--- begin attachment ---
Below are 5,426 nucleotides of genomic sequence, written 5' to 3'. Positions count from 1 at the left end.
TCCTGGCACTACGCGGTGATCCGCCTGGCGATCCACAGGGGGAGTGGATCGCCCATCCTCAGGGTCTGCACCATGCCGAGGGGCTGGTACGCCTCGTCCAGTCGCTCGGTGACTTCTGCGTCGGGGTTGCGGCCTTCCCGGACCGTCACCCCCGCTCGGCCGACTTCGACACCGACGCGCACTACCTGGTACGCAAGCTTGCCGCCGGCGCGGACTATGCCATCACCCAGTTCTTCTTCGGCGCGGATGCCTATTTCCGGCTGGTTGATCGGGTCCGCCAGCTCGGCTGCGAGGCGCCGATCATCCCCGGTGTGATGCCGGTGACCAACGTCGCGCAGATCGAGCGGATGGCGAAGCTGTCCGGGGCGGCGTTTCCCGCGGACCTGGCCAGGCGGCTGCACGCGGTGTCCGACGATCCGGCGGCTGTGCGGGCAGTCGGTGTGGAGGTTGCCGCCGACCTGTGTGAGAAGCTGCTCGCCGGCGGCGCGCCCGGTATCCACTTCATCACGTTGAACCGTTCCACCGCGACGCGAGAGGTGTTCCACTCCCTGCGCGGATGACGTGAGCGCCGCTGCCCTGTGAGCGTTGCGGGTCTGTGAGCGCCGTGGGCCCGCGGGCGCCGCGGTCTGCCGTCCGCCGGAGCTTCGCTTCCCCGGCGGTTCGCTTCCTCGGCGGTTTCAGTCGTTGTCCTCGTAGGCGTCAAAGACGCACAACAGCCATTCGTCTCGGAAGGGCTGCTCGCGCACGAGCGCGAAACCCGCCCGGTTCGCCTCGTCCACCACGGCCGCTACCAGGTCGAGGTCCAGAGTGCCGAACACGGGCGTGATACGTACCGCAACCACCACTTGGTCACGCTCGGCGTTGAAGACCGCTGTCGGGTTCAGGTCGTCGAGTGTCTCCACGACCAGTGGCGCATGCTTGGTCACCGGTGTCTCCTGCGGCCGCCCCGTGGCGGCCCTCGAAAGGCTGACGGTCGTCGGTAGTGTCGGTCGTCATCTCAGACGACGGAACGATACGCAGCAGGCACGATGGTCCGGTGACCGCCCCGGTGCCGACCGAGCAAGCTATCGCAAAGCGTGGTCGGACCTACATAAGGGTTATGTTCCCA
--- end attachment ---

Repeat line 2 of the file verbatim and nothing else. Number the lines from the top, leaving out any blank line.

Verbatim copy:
TCCTGGCACTACGCGGTGATCCGCCTGGCGATCCACAGGGGGAGTGGATCGCCCATCCTCAGGGTCTGCACCATGCCGAGGGGCTGGTACGCCTCGTCCAGTCGCTCGGTGACTTCTGCGTCGGGGTTGCGGCCTTCCCGGACCGTCACCCCCGCTCGGCCGACTTCGACACCGACGCGCACTACCTGGTACGCAAGCTTGCCGCCGGCGCGGACTATGCCATCACCCAGTTCTTCTTCGGCGCGGATGCCTATTTCCGGCTGGTTGATCGGGTCCGCCAGCTCGGCTGCGAGGCGCCGATCATCCCCGGTGTGATGCCGGTGACCAACGTCGCGCAGATCGAGCGGATGGCGAAGCTGTCCGGGGCGGCGTTTCCCGCGGACCTGGCCAGGCGGCTGCACGCGGTGTCCGACGATCCGGCGGCTGTGCGGGCAGTCGGTGTGGAGGTTGCCGCCGACCTGTGTGAGAAGCTGCTCGCCGGCGGCGCGCCCGGTATCCACTTCATCACGTTGAACCGTTCCACCGCGACGCGAGAGGTGTTCCACTCCCTGCGCGGATGACGTGAGCGCCGCTGCCCTGTGAGCGTTGCGGGTCTGTGAGCGCCGTGGGCCCGCGGGCGCCGCGGTCTGCCGTCCGCCGGAGCTTCGCTTCCCCGGCGGTTCGCTTCCTCGGCGGTTTCAGTCGTTGTCCTCGTAGGCGTCAAAGACGCACAACAGCCATTCGTCTCGGAAGGGCTGCTCGCGCACGAGCGCGAAACCCGCCCGGTTCGCCTCGTCCACCACGGCCGCTACCAGGTCGAGGTCCAGAGTGCCGAACACGGGCGTGATACGTACCGCAACCACCACTTGGTCACGCTCGGCGTTGAAGACCGCTGTCGGGTTCAGGTCGTCGAGTGTCTCCACGACCAGTGGCGCATGCTTGGTCACCGGTGTCTCCTGCGGCCGCCCCGTGGCGGCCCTCGAAAGGCTGACGGTCGTCGGTAGTGTCGGTCGTCATCTCAGACGACGGAACGATACGCAGCAGGCACGATGGTCCGGTGACCGCCCCGGTGCCGACCGAGCAAGCTATCGCAAAGCGTGGTCGGACCTACATAAGGGTTATGTTCCCA